For the Coen brothers, though, the box office success represents another unexpected milestone in a career full of them…
And it’s true! Somehow the pair have evolved into bankable directors, rather late in their career. To wit—True Grit ($100 million so far), Serious Man ($10 million), Burn After Reading ($60 million), No Country for Old Men ($74 million), and I’m pretty sure all of them made a profit for their financiers.
I’m tempted by the thought that this says a lot about business. It’s a commonplace that businesses are not patient enough these days, and it’s probably true—certainly true of media conglomerates, which drop authors, musicians, etc., if they don’t make an immediate profit. But obviously that’s not always the case, as the Coen brothers have shown. What’s perhaps more interesting is that there have been approximately zero accusations of selling out—I haven’t seen a major pan of True Grit by anyone; at most there’s a “good-but-some-flaws” attitudes. It’s a rare crowd/critical favorite. If anything, you’d think the Coen brothers would be closer to the last pair of artists embraced by just about everything, given their notoriously difficult style/outlook. (In fact, just how many directors working these days have an interesting and articulateable outlook?)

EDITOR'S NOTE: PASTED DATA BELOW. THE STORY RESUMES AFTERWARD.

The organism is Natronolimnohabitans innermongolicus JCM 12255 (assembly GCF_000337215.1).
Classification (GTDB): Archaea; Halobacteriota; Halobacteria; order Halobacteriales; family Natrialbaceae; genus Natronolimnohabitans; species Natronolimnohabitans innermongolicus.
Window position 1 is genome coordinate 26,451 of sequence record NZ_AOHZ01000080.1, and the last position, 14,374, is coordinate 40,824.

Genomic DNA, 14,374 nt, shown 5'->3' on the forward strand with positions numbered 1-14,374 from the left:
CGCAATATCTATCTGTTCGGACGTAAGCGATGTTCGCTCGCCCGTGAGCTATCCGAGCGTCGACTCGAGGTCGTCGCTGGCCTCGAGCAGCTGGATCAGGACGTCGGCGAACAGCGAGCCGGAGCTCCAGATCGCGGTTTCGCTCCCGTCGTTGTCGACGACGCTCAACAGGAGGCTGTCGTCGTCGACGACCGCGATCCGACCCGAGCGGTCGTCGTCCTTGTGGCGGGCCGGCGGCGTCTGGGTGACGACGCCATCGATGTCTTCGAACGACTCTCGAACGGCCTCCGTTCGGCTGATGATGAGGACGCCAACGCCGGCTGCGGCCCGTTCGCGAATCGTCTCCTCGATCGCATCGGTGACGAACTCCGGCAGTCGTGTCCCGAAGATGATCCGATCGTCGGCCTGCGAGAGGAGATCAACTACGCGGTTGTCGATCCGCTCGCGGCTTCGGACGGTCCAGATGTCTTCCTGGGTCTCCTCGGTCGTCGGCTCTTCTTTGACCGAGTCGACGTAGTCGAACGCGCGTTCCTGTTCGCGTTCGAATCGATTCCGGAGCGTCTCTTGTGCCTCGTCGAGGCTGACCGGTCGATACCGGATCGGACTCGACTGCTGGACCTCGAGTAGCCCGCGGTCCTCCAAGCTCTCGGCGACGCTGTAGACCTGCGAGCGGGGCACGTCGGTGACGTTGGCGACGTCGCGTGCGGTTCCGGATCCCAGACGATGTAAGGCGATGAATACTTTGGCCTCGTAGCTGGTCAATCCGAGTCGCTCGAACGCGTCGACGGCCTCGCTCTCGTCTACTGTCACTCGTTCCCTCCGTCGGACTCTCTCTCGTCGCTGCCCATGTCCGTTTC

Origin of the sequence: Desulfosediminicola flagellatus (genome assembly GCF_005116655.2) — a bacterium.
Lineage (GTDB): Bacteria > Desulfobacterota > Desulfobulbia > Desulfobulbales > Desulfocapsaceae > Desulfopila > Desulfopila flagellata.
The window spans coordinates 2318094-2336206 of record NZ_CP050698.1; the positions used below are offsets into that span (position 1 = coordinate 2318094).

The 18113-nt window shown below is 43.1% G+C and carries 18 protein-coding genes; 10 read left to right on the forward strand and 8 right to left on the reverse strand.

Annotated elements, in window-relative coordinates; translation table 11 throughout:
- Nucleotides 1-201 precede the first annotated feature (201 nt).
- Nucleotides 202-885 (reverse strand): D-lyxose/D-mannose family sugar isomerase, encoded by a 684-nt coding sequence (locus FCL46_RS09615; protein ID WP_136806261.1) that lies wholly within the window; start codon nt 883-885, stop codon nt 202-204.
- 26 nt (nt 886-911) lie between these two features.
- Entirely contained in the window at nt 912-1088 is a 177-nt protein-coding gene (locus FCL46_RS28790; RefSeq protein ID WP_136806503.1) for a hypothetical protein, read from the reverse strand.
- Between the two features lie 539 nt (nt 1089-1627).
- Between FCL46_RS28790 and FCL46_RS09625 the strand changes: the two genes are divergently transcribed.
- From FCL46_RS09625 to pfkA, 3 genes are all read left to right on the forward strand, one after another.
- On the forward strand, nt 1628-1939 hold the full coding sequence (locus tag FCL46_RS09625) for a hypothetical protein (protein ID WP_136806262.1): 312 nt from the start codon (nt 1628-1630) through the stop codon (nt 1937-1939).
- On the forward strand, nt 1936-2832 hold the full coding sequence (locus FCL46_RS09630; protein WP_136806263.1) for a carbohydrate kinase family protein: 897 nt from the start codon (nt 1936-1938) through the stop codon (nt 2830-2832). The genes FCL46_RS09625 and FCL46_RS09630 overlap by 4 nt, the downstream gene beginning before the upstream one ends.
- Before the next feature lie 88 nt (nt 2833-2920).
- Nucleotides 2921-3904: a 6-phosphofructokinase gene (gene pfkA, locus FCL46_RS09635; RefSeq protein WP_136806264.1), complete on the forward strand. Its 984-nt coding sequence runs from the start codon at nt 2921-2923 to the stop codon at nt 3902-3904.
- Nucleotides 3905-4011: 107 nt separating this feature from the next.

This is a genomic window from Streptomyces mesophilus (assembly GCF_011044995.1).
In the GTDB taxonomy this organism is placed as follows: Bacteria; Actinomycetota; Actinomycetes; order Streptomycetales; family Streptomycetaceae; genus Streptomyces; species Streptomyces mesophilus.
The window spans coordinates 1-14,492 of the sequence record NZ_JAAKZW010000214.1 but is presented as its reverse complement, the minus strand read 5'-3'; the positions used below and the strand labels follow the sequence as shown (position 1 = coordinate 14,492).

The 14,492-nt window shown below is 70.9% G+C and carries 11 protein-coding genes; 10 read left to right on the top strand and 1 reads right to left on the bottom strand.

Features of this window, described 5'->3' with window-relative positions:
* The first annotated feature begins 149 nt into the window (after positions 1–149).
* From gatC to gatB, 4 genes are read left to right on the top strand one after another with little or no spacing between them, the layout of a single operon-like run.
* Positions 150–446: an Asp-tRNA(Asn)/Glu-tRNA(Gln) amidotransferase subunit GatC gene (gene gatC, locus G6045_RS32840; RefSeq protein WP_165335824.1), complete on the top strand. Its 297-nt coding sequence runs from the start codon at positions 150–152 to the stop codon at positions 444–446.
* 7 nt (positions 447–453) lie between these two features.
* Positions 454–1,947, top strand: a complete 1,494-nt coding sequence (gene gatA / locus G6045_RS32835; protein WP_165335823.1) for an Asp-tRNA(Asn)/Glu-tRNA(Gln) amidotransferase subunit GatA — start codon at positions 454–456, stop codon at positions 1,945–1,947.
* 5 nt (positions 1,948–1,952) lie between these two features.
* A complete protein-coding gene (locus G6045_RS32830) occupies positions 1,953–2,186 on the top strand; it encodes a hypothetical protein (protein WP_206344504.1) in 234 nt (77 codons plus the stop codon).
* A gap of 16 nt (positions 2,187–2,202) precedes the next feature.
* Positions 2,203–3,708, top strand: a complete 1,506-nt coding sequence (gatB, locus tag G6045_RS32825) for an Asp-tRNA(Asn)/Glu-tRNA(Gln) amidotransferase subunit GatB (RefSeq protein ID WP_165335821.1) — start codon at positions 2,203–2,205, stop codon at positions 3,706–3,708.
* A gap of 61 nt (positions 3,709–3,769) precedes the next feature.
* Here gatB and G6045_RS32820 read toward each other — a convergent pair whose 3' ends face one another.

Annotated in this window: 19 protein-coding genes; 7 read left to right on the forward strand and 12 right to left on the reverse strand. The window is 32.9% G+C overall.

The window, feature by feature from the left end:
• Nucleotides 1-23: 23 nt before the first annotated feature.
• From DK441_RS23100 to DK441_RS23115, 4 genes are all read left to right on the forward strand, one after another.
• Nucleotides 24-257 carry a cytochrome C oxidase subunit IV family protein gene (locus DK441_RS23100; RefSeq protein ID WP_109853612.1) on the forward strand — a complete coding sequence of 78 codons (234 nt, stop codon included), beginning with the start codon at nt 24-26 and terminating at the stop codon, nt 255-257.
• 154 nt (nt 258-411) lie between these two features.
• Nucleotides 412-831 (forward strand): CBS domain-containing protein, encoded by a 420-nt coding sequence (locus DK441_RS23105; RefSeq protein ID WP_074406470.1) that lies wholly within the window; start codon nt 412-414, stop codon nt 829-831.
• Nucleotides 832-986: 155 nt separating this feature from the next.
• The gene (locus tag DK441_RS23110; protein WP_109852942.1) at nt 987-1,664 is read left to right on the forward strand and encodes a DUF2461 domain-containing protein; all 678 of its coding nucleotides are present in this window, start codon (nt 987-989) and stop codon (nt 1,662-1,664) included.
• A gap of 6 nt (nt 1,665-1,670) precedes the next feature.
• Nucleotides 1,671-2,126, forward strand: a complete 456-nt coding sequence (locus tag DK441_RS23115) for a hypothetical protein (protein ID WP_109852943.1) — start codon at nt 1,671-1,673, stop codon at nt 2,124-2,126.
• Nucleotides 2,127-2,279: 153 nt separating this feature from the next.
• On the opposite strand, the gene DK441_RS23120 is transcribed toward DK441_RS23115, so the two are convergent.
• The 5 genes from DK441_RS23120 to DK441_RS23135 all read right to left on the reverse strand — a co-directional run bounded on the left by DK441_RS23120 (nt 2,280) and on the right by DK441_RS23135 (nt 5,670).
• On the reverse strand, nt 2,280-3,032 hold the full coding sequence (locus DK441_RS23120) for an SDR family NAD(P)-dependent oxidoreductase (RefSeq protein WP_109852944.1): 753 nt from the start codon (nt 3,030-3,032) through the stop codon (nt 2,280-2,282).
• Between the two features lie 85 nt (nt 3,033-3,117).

You might think this is the point of the argument in which I say the media is missing all sorts of Coen-brothers-esque artists who would be very popular, but it’s in fact a little dispiriting in a way: if you’re arguing from Coen brothers, you’re arguing that elite directors can make great films for everyone. This doesn’t prove much, now does it?